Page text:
Last November I had the pleasure to review a little game on Steam called Astervoid 2000 and for the most part really enjoyed it, so when I was offered a chance to review the fairly similar Rocket Wars I jumped at the chance. There’s just something and refreshing nice about taking a virtual step back in time and playing a game that manages to be fun and engaging with simple gameplay and without 4K visuals. But of course, when a game is as minimalist as this it wouldn’t take a lot for it to get derailed to before you jump in, make sure to check out our full review of Rocket Wars to see if this game is for you.

A click glance at the above trailer and you can probably tell what kind of game Rocket Wars is and this simplicity in both design and gameplay are among the game’s biggest strengths. You won’t need to learn complex controls or deal with tedious tutorials here, instead after just a few button presses you’re thrown right into the action. The controls are intuitive to anyone whose played this type of game in recent years and after just one match I was able to dominate my foes. Where Rocket Wars mixes things up is with its power-up system where every few seconds a new special attack will warp into the battlefield giving you new ways to fight.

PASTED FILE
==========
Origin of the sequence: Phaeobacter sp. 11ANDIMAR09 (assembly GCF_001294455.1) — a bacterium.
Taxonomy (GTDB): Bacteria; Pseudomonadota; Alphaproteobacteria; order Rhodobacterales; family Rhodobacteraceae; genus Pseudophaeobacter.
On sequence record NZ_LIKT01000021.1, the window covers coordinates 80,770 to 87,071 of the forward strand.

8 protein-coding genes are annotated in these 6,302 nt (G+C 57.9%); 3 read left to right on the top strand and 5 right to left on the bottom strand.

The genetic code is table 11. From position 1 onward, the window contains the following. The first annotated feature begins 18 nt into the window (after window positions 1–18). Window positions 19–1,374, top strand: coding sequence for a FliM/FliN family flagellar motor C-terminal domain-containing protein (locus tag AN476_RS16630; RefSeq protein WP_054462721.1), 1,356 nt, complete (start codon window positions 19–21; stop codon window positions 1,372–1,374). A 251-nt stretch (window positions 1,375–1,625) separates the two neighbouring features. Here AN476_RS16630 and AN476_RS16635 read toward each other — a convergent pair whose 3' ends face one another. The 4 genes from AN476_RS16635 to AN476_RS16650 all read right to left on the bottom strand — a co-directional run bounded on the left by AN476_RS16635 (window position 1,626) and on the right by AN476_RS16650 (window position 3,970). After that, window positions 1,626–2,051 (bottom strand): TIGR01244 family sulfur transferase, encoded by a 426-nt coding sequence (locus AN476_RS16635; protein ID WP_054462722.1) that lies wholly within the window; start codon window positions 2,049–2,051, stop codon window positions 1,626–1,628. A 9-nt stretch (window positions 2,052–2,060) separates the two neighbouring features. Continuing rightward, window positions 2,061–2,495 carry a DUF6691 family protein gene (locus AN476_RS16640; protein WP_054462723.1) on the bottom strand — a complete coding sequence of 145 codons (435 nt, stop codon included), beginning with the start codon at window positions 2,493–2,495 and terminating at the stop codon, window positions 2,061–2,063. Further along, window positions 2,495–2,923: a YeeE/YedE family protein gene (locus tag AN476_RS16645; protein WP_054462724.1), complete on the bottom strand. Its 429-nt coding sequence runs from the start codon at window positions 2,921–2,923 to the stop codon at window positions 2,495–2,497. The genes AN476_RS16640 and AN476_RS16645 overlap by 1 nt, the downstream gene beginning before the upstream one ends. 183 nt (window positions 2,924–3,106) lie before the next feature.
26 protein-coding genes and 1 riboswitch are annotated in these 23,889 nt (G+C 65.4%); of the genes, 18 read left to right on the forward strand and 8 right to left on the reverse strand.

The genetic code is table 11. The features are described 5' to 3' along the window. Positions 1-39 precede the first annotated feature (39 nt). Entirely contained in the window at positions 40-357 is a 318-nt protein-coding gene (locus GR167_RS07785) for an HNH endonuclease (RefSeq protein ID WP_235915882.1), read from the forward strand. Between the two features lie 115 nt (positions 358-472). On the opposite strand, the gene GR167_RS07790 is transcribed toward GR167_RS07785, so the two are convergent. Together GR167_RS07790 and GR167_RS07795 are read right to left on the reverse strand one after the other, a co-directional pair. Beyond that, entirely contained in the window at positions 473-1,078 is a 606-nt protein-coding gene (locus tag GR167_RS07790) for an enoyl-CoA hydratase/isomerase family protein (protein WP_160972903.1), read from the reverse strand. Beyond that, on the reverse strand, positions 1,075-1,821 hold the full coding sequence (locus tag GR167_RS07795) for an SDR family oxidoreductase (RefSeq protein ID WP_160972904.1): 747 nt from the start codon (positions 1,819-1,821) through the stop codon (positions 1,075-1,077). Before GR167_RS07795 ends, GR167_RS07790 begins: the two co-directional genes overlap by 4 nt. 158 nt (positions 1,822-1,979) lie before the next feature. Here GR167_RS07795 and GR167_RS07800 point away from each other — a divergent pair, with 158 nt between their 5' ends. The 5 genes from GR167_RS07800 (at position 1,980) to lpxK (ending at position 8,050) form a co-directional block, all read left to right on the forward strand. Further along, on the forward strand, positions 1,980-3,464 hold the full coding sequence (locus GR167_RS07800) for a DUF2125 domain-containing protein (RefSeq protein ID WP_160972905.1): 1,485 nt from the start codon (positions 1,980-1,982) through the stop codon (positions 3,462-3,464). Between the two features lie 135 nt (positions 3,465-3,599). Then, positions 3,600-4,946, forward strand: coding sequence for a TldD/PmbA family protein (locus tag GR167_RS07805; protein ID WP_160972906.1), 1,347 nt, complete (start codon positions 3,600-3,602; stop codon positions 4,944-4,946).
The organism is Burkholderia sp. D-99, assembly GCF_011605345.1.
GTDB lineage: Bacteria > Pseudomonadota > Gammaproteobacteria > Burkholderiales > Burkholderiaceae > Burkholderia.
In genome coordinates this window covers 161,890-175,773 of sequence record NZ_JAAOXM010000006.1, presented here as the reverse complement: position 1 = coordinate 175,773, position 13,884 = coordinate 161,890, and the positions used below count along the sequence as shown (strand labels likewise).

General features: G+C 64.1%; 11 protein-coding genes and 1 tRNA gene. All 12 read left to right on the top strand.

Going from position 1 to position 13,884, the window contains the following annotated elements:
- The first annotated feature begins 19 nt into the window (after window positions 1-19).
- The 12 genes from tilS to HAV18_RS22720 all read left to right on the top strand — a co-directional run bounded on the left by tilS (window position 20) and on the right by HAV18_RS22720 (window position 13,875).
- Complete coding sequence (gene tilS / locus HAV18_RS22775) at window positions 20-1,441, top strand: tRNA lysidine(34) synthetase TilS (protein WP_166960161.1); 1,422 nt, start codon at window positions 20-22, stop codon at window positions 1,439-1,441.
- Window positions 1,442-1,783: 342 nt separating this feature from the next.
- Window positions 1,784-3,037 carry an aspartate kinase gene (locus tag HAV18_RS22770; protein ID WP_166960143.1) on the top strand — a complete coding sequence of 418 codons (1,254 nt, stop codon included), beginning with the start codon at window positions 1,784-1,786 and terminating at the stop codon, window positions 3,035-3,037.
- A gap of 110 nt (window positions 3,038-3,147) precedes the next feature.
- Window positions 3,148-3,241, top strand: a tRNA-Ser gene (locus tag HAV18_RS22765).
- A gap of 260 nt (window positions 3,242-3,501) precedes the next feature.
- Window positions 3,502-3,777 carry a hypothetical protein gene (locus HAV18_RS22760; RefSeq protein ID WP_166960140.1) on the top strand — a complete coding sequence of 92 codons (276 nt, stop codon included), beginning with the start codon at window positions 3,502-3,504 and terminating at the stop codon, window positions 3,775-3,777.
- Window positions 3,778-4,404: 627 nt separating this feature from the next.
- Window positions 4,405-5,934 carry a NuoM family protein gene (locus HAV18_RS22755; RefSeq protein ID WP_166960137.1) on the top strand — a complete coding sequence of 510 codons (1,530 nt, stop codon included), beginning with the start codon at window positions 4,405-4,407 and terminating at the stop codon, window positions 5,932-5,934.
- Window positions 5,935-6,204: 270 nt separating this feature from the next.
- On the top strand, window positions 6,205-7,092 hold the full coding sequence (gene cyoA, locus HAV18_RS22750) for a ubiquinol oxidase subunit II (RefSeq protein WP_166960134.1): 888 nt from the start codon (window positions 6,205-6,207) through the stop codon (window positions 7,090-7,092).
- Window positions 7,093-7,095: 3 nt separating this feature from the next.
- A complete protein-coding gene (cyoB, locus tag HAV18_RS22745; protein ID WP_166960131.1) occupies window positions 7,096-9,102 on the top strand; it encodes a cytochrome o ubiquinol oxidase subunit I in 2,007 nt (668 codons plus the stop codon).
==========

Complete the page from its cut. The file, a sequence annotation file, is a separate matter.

The game offers three main game modes: Survival, Deathmatch and Nuke King. While the first two are pretty self-explanatory Nuke King is unique to Rocket Wars in that one player is the titular Nuke King and they score points by surviving while other players get their points by hunting down and scoring shots against the Nuke King. This mode changes the pacing of standard Rocket Wars matches that admittedly can get pretty repetitive. Thankfully each of the three game modes is playable with friends via local multiplayer though it would have been nice to have an online option. Another thing that I would have liked to see is more variety in the stages as there is only one stage throughout all the game modes.

The game’s visuals and sound design are pretty basic without too much flare and details but that’s far from a bad thing, in fact it works perfectly for this game’s art style. In a lot of ways the game looks like an updated and modern version of the arcade classic Asteroids which makes it an easy sell to fans of class-style arcade games. Speaking of an easy sell. Rocket Wars is out on Steam now for a paltry $8.79 CAD (there’s a 10% launch sale going on too) which makes it an extremely low risk-buy if you’re at all interested in the game. And there’s a fair bit of replayability involved too since the more you play you’ll gain XP and unlock new ships, each with their own special stats and skills.

Rocket Wars is a small game, with limited gameplay options and a minimalistic presentation and that’s perfectly fine. The game doesn’t try to beat you over the head with complex controls or cinema-quality visuals but instead just wants to be fun to play and in that regard it accomplishes its task. So if you’re looking to take a step back in gaming-time and try something a bit smaller, a bit lighter but that’s a lot of fun, then definitely check out Rocket Wars.

A copy of Rocket Wars was provided to Link-Cable by the publisher for the purpose of this review.